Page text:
A Futakuchi-onna (二口女?, lit. "two-mouthed woman") is a type of yōkai or Japanese
monster. They are characterized by their two mouths – a normal one located on her face and second one on the back of the head beneath the hair. There, the woman's skull splits apart, forming lips, teeth and a tongue, creating an entirely functional second mouth.
In Japanese mythology and folklore, the futakuchi-onna belongs to the same class of stories as the rokurokubi, kuchisake-onna and the yama-uba, women afflicted with acurse or supernatural disease that transforms them into yōkai. The supernatural nature of the women in these stories is usually concealed until the last minute, when the true self is revealed.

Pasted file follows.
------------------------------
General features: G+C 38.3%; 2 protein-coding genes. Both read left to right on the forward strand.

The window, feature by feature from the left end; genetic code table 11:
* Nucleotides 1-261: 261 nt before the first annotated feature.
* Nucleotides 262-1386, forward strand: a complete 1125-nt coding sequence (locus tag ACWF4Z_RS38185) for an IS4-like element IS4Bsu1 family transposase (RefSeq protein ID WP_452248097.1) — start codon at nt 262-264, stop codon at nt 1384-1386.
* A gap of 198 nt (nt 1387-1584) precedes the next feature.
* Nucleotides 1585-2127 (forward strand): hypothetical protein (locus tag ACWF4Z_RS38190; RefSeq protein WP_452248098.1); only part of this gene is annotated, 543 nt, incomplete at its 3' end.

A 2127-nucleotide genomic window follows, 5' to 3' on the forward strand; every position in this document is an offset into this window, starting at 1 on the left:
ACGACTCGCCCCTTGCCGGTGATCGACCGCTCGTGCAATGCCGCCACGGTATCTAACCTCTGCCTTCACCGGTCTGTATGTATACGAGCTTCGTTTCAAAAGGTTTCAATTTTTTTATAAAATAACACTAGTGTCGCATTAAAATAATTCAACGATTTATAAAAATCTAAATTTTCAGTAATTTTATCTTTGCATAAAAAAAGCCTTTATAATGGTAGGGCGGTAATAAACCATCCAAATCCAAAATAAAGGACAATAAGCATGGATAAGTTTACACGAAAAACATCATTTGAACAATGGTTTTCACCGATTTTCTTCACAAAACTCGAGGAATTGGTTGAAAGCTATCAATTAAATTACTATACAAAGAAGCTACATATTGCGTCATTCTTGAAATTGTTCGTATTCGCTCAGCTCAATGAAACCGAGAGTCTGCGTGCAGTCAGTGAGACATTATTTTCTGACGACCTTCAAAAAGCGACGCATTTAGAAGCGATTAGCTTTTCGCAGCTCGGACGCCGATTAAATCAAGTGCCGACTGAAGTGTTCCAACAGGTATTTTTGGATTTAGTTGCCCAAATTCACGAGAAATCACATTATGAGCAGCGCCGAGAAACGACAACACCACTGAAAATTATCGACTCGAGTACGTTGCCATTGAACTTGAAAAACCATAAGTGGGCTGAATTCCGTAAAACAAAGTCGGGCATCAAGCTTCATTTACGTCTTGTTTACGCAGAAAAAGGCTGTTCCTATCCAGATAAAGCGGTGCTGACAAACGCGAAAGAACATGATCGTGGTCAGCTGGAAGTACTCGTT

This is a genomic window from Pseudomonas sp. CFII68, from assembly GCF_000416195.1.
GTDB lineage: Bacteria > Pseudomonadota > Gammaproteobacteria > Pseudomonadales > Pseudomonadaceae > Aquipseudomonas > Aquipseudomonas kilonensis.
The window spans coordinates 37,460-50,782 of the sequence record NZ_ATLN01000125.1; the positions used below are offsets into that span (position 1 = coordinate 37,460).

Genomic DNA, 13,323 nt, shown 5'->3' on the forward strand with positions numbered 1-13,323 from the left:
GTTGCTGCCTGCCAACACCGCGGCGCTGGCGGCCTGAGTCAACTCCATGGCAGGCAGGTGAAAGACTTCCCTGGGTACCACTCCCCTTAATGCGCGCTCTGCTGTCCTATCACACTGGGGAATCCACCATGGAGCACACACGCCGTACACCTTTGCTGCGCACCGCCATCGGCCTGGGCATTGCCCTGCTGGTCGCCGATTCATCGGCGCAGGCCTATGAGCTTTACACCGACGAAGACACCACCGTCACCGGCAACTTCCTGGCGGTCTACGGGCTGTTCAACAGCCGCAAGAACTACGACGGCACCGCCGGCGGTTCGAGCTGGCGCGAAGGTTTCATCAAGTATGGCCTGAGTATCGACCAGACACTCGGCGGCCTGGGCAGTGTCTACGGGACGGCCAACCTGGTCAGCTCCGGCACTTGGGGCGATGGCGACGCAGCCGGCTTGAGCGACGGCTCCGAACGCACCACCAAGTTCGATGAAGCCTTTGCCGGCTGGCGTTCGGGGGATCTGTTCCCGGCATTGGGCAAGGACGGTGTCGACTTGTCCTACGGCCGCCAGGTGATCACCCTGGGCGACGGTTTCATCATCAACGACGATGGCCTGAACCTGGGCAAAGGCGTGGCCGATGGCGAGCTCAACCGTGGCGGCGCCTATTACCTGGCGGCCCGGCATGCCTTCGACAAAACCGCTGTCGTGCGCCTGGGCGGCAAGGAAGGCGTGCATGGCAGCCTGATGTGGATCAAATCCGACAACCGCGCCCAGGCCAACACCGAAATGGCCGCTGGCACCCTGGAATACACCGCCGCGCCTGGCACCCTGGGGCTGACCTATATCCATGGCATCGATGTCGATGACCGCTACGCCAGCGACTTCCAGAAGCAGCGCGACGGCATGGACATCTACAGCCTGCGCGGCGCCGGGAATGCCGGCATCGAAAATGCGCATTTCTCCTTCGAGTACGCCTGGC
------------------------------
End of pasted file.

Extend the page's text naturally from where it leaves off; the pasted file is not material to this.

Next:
The origin of a futakuchi-onna's second mouth is often linked to how little a woman eats. In many stories, the soon-to-be futakuchi-onna is a wife of a miser and rarely eats. To counteract this, a second mouth mysteriously appears on the back of the woman's head. The second mouth often mumbles spiteful and threatening things to the woman and demands food. If it is not fed, it can screech obscenely and cause the woman tremendous pain. Eventually, the woman's hair begins to move like a pair of serpents, allowing the mouth to help itself to the woman's meals. While no food passes through her normal lips, the mouth in the back of her head consumes twice what the other one would. In another story, the extra mouth is formed when a stingy woman is accidentally hit in the head by her husband's axe while he is chopping wood, and the wound never heals. Other stories have the woman as a mother who lets her stepchild die of starvation while keeping her own offspring well fed; presumably, the spirit of the neglected child lodges itself in the stepmother's or the surviving daughter's body to exact revenge.